Medical student rides for kidney awareness
A cyclist in the first days of a solo ride across Canada to support organ donation estimates his journey will take less time than the best-case scenario of 136 days for someone needing a kidney.
In fact, second-year medical student Quinn Thomas who arrived in Kamloops Friday noted the national average wait is 1,258 days for a kidney from a deceased donor.
That's not news to Margaret Thompson, who received a kidney transplant one year ago.
"Seven years is a long wait," said Thompson, who was at Gaglardi Square Friday morning to greet Thomas on his way through the city.
"I'm back to work full time and back to riding my Harley," she told people gathered at the square to meet Thomas and tell their stories.
"It's truly a gift," she said of organ donation. "We have to get that out to people. You're not giving a part of your body — you're giving a gift to someone to carry on."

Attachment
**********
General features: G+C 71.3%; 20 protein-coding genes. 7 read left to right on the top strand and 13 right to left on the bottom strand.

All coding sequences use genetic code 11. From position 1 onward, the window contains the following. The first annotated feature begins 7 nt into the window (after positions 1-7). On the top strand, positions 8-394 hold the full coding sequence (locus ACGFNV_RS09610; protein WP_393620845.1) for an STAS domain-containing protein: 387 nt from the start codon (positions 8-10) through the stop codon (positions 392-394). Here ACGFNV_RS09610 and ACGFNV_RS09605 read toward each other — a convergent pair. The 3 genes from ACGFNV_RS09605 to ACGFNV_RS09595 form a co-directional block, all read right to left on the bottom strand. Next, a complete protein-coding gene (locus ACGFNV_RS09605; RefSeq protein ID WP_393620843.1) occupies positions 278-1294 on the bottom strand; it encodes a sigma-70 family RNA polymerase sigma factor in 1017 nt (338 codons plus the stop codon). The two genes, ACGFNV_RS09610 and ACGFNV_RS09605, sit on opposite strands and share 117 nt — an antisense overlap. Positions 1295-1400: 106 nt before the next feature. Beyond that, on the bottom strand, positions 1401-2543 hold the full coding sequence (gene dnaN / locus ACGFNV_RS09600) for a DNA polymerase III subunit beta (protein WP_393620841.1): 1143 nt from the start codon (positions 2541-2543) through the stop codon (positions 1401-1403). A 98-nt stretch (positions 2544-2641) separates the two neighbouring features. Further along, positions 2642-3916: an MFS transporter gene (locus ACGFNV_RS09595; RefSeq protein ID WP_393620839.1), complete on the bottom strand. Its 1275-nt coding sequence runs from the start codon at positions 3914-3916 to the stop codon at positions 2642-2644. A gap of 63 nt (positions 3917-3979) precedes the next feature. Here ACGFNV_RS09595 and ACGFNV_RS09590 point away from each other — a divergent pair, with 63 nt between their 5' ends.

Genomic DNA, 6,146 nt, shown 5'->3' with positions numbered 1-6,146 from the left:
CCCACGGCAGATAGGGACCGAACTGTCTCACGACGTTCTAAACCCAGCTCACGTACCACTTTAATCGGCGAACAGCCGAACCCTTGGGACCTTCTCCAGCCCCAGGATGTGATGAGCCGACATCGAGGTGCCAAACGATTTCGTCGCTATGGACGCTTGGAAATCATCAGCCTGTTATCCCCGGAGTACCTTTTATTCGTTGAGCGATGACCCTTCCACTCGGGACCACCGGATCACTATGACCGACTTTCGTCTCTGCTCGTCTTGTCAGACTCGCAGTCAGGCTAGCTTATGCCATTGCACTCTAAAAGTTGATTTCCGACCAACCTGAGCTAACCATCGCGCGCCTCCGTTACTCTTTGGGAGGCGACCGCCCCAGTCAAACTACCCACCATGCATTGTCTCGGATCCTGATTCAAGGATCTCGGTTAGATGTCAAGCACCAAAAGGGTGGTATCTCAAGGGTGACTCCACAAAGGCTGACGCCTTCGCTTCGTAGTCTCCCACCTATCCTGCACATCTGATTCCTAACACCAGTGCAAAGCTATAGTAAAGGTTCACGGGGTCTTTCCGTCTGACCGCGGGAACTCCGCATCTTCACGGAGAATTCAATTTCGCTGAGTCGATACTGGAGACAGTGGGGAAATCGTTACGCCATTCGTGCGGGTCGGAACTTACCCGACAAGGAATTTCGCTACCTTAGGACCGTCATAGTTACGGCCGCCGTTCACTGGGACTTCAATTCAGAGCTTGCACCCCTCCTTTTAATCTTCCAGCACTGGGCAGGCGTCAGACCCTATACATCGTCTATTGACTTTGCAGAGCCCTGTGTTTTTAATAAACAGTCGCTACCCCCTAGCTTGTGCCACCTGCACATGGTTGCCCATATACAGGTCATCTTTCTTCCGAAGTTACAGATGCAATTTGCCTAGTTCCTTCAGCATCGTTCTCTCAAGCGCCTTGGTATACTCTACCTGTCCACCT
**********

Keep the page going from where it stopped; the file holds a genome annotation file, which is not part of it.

The 21-year-old Montrealer started his trek from Vancouver Island en route to Newfoundland in order to raise awareness about organ donation. Thomas said while surveys have shown 85 per cent of Canadians think organ donation is a good thing, only 14 per cent have signed donor cards.
"We want to increase awareness of signing up and registering as a donor and discussing it with your close ones," he said.
Thomas is riding without support, not typical on cross-country charity-based tours.
"This trip isn't easy so far, believe me. Some days it gets real nasty. Camping is tough and biking six ours is tough. It's sweaty and smelly."
But Thomas said those challenges are part of the reason he is riding.
"It doesn't compare to what I imagine people on dialysis have."